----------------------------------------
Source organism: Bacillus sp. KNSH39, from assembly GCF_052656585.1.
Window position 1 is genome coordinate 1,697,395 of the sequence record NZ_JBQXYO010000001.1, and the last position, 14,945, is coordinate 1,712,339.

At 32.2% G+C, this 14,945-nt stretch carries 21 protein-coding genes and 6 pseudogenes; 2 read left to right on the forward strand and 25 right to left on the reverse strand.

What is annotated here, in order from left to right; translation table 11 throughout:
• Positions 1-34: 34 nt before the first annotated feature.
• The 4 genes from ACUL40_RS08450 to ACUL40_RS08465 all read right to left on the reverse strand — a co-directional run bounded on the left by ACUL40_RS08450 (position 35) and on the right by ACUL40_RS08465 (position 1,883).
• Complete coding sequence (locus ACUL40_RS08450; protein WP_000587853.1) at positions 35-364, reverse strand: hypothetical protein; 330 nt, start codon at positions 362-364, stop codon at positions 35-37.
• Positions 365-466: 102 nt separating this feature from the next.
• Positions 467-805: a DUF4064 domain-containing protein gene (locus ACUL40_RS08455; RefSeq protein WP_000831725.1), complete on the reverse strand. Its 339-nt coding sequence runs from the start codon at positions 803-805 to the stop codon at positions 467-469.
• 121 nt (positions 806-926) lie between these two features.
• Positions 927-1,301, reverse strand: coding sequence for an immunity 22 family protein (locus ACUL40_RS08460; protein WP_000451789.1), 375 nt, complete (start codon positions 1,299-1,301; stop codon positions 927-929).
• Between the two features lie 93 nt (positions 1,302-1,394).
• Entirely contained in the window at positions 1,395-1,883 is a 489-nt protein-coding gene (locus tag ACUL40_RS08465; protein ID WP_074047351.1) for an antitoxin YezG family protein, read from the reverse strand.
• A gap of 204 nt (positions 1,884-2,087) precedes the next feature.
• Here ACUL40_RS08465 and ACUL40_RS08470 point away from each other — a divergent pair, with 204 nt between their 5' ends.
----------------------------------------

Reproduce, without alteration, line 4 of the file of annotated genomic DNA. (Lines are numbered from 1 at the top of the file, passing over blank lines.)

What is annotated here, in order from left to right; translation table 11 throughout: